Thompson said he has seen the results in Malaysia, Thailand and Indonesia, where numerous pipelines feed power, fertilizer and petrochemical plants and homes.
If the producers ship 2 billion cubic feet of natural gas per day to the Lower 48, the state's 12.5-percent royalty share will be 250 million cubic feet per day. By state figures, Cook Inlet consumption in 1998 was 589 million cubic feet per day.
Thompson said the price of gas may be better in Chicago than Alaska. Unlike producers, who must answer to stockholders, the state could sell its gas in Alaska to encourage economic development.
The industry is studying two pipeline routes to the Lower 48 -- one that crosses the Beaufort Sea and follows the MacKenzie River valley, and one that follows the Alaska Highway. Preliminary estimates suggest a pipeline on the northern route would cost less.
"With the northern route, Alaska is held hostage to one market, because most of the volume you need in Alaska -- for Fairbanks, Alaska power generation, fertilizer -- that volume can't justify a (separate) pipeline from the North Slope," Thompson said. "If you go the northern route, the vision becomes a pipeline to the Lower 48."
He said Alaska must provide value to producers to favor the Alaska Highway route. The state taxes pipelines as soon as they are laid -- before any gas is sold, he said. It could adjust the formula.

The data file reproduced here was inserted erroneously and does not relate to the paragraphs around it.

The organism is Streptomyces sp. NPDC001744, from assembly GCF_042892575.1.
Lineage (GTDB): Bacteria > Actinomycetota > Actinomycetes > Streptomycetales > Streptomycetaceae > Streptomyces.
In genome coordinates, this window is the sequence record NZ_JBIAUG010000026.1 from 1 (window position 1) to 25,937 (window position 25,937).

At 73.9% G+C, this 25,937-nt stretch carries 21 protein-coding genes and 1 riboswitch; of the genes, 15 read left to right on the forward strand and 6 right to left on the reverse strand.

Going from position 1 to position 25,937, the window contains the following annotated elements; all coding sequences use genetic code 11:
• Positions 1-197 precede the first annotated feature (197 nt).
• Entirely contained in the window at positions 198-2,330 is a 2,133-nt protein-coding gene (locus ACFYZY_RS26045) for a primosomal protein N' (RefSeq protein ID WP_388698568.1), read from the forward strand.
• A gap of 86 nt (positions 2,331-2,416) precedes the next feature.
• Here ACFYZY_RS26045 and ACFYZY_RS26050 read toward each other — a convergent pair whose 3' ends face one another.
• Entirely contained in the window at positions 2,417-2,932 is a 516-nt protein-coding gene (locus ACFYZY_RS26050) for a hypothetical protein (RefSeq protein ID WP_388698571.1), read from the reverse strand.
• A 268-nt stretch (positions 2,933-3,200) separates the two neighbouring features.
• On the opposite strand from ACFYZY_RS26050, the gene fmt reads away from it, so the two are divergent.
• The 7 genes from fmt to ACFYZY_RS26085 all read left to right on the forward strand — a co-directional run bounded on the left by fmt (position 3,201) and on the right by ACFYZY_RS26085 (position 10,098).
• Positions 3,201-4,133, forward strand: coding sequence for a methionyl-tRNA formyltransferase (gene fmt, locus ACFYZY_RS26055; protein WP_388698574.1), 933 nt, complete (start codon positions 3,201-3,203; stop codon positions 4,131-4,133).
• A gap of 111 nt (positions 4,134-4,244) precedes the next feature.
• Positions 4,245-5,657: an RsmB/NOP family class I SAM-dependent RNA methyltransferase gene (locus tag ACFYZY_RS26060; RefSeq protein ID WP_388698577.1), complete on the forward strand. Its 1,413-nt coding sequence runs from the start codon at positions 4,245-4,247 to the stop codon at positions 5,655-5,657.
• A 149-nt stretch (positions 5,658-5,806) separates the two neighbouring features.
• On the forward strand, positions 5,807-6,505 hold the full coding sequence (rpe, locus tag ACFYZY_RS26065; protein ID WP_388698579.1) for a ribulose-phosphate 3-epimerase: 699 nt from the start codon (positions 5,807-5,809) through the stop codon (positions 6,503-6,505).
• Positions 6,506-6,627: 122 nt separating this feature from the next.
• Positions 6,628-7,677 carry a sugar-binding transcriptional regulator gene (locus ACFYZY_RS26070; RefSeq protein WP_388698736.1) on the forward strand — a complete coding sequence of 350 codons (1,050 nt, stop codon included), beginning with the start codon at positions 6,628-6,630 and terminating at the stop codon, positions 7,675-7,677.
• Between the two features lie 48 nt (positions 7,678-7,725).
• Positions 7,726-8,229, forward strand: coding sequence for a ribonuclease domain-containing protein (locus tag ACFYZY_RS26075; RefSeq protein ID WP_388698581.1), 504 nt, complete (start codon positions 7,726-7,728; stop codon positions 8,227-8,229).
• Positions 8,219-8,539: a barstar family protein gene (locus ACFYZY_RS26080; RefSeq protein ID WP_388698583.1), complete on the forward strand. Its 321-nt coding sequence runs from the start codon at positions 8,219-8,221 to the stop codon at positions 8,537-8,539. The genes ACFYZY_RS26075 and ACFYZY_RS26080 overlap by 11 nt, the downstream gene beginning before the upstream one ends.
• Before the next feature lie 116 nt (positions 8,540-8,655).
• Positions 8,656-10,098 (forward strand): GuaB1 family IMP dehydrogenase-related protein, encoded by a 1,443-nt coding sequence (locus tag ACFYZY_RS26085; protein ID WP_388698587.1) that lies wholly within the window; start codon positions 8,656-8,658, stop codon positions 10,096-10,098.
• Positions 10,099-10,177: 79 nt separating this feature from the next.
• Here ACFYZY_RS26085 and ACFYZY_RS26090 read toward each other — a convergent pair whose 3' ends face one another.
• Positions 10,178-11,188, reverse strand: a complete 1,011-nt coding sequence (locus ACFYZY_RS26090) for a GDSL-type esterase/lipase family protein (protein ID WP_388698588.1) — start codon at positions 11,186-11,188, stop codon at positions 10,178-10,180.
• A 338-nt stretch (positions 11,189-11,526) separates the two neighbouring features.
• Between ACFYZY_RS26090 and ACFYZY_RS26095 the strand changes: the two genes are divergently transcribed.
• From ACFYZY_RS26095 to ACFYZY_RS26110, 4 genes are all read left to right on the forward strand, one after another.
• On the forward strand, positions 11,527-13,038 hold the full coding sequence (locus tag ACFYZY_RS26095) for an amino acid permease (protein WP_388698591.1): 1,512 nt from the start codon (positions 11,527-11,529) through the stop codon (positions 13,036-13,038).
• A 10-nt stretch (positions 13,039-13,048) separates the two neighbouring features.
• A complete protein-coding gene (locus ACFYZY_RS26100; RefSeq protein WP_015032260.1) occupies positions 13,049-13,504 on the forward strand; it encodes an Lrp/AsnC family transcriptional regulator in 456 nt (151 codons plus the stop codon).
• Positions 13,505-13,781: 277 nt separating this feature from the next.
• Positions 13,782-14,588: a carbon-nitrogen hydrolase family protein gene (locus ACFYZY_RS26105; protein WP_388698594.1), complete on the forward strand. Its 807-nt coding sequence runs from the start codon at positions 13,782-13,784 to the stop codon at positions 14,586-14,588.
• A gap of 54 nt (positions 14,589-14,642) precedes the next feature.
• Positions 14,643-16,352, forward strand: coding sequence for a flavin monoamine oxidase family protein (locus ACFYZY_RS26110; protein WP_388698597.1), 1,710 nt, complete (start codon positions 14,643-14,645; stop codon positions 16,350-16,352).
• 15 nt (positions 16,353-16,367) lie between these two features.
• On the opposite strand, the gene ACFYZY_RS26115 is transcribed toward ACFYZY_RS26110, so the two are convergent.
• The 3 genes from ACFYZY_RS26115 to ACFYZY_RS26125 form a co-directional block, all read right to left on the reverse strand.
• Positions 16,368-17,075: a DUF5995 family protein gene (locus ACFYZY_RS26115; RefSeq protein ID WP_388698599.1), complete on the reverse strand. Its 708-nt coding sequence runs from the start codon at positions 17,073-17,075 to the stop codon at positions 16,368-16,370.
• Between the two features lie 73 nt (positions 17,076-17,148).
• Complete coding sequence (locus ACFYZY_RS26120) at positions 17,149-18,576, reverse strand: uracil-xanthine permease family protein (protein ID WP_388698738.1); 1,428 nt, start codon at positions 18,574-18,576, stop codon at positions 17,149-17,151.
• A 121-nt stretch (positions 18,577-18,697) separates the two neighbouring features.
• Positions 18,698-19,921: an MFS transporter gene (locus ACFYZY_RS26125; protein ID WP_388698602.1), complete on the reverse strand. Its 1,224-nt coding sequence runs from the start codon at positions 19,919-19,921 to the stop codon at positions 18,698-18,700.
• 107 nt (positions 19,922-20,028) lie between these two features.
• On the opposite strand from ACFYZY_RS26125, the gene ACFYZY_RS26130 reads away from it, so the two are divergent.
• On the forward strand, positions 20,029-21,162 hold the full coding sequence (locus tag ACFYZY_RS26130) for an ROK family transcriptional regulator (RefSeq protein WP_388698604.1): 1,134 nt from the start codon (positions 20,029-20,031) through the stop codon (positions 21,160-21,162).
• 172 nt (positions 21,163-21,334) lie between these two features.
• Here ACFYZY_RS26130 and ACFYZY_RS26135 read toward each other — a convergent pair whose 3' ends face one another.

"But I wouldn't even think about it unless the industry establishes a trading hub and a clear pricing mechanism," he said.
Mike Navarre, a former Kenai Peninsula Borough Mayor and a member of a borough task force promoting Nikiski as the terminus for a pipeline to export LNG, said Thompson has good ideas.
However, the state must examine what options would most benefit Alaskans, he said.
"I think that's going to happen over the next couple of months," he said.
Gov. Tony Knowles backs a pipeline along the Alaska Highway route. On Thursday, Jeff Lowen-fels, president and chief executive of Yukon Pacific Corp., told legislators that a pipeline to export LNG from Valdez is more viable and would benefit Alaska more. Yukon Pacific has long held permits for the Valdez LNG project.
"Lowenfels has a particular angle he's pushing," Navarre said. "In the end, that may be the way it goes, but there's not enough information."
BP, Exxon Mobil and Phillips are spending $75 million to study the feasibility of a pipeline to the Lower 48, he said, and Phillips, BP, Foothills Pipe Line Ltd. and Marubeni Corp. are still exploring the feasibility of exporting LNG from Nikiski or Valdez.
Kasilof Sen. John Torgerson, chair of the Senate Resources Committee, said Knowles has hired Cambridge Energy Research Associates to investigate natural gas markets. Senate Resources will hear from Foothills and from the BP-Exxon-Phillips consortium this week and from Cambridge Energy later this month.
"The main message is education," Torgerson said.